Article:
Bestselling Kentucky writer and Laurel County native Silas House was recently inducted into the prestigious Fellowship of Southern Writers in a ceremony held in Chattanooga, Tennessee during the SouthWord Festival, a biennial conference for the Southern Lit Alliance and the Fellowship of Southern Writers.
House was one of only five writers inducted into the Fellowship this cycle. The Fellowship was founded by writers such as Robert Penn Warren, Eudora Welty, and others to encourage literature in the South and to recognize the writers from the region who are making the biggest impact. It is currently composed of about fifty active members. The only other Kentuckians in the Fellowship are Wendell Berry, Bobbie Ann Mason, and Maurice Manning.
Manning, a poet and 2010 Pulitzer Prize finalist, inducted House at the ceremony and praised his “attention to the natural world, working class characters, and the plight of the rural place and rural people,” pointing out that House is involved in a number of efforts to promote social justice for all people and the environment. “I am moved today because I happen to be inducting one of my dearest friends,” Manning said.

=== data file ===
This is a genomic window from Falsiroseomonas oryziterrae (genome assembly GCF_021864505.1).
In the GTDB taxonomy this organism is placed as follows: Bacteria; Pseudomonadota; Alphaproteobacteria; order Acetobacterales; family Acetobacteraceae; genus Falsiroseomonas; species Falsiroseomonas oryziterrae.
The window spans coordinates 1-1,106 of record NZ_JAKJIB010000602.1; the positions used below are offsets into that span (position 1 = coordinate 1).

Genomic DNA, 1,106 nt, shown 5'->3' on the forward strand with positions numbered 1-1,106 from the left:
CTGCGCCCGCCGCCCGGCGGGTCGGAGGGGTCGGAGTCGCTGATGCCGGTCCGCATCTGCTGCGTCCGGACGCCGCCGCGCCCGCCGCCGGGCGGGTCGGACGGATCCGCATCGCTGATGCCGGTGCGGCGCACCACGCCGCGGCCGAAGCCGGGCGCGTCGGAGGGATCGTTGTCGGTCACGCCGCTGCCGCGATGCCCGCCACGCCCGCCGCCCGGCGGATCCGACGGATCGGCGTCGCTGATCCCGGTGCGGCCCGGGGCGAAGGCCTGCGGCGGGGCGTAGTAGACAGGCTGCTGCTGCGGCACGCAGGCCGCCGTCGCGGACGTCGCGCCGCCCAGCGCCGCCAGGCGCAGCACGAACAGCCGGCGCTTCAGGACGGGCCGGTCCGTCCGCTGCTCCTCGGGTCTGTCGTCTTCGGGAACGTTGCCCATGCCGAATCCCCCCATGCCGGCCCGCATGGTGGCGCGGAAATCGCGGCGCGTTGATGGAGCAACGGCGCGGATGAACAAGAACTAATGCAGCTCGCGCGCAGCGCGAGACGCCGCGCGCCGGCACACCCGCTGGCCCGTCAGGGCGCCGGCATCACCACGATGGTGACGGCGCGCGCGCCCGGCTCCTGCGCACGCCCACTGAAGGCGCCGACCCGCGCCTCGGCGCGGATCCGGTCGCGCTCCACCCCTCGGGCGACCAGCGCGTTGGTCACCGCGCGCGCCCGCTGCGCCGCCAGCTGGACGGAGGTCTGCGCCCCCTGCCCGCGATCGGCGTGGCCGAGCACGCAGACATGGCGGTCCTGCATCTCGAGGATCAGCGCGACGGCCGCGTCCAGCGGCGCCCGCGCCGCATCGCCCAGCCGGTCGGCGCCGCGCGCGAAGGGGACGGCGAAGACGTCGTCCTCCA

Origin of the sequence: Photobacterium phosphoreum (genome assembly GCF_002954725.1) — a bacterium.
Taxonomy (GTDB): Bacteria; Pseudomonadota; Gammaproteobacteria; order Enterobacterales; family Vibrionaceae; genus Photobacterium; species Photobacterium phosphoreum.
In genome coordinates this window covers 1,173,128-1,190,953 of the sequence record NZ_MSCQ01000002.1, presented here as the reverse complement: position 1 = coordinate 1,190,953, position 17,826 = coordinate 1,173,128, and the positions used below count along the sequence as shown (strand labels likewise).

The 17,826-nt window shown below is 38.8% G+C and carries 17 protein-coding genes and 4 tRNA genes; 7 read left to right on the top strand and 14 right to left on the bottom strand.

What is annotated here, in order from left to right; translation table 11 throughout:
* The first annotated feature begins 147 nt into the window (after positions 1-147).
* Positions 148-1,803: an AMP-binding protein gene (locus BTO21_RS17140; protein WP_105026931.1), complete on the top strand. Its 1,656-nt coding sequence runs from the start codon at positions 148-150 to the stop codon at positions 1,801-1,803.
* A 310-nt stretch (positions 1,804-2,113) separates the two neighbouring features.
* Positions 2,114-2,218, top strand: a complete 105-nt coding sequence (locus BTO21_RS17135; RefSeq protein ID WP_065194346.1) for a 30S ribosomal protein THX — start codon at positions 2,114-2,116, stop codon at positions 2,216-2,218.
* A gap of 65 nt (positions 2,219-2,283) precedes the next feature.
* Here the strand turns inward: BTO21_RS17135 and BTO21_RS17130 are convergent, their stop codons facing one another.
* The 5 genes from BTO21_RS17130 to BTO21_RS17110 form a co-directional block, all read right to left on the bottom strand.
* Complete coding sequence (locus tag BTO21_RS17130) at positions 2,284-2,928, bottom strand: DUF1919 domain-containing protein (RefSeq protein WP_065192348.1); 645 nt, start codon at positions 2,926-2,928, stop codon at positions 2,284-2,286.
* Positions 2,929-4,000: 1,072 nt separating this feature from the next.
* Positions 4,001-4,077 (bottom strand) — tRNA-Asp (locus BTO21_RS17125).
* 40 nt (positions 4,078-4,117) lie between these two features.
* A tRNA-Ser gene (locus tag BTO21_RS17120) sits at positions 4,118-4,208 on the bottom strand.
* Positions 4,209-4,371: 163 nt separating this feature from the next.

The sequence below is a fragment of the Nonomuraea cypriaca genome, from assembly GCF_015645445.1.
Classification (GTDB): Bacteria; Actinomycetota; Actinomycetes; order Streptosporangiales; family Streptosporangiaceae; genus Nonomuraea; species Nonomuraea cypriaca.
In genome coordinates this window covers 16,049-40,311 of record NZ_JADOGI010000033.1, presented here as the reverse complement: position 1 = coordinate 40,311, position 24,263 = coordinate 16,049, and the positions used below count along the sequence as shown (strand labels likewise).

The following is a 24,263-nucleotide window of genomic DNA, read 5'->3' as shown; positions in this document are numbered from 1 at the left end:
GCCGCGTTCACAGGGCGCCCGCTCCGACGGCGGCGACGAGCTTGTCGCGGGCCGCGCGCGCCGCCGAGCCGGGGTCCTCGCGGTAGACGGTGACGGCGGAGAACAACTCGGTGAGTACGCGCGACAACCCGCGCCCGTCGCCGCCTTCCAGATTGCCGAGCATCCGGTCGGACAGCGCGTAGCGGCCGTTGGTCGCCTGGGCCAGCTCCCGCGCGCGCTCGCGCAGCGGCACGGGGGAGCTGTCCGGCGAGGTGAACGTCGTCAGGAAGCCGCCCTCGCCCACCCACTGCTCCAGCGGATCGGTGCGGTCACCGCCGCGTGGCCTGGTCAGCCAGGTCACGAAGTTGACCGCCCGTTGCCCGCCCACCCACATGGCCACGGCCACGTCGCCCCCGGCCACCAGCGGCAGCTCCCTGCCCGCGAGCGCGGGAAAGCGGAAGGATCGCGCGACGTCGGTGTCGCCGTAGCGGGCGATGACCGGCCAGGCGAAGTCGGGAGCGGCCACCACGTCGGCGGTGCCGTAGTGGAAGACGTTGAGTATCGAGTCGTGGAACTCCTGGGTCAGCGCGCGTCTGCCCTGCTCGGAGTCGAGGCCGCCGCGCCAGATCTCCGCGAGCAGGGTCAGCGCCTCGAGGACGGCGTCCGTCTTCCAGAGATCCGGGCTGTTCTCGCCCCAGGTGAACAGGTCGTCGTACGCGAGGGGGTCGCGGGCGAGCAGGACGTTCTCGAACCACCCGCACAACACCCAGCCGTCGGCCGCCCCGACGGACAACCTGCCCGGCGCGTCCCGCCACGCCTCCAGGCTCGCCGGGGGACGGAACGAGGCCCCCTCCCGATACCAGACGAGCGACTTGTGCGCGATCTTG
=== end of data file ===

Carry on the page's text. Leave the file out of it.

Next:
House also appeared in a sold-out public conversation with Berry, Tim Gautreaux, and Manning, called “Stories of the Southern Wilderness” in which the writers discussed the interplay between literature, advocacy, and environmental consciousness.
House is the author of six novels, including Southernmost, which will be published in June 2018. His books include Clay’s Quilt (2001), A Parchment of Leaves (2003), The Coal Tattoo (2005), Eli the Good (2009), Something’s Rising (2009, with Jason Howard), and Same Sun Here (2012, with Neela Vaswani). He is the winner of many honors, including the E.B. White Award, the Appalachian Book of the Year, the Nautilus Prize, and the Hobson Medal for Literature. He was recently selected as the inaugural winner of the Spirit of Kentucky Award, given by the Daughters of the American Revolution. House’s work is frequently included in The New York Times and Salon and has been published in Oxford American, Newsday, Sojourners, Narrative, and many other places. He has been anthologized in New Stories From the South: The Year’s Best, Best American Food Writing, and many other journals and books. He is a former commentator for NPR’s “All Things Considered” and was a contributing editor for No Depression. House is the recipient of three honorary doctorates in the arts and humanities and in 2016 was invited to read at the Library of Congress.
A native of Lily in Laurel County, House was educated at Eastern Kentucky University and Spalding University. He is the son of Donald and Betty House of Lily. He currently serves as the National Endowment for the Humanities Chair at Berea College and on the fiction faculty at Spalding University’s MFA in Creative Writing Program. Presently he lives in Berea.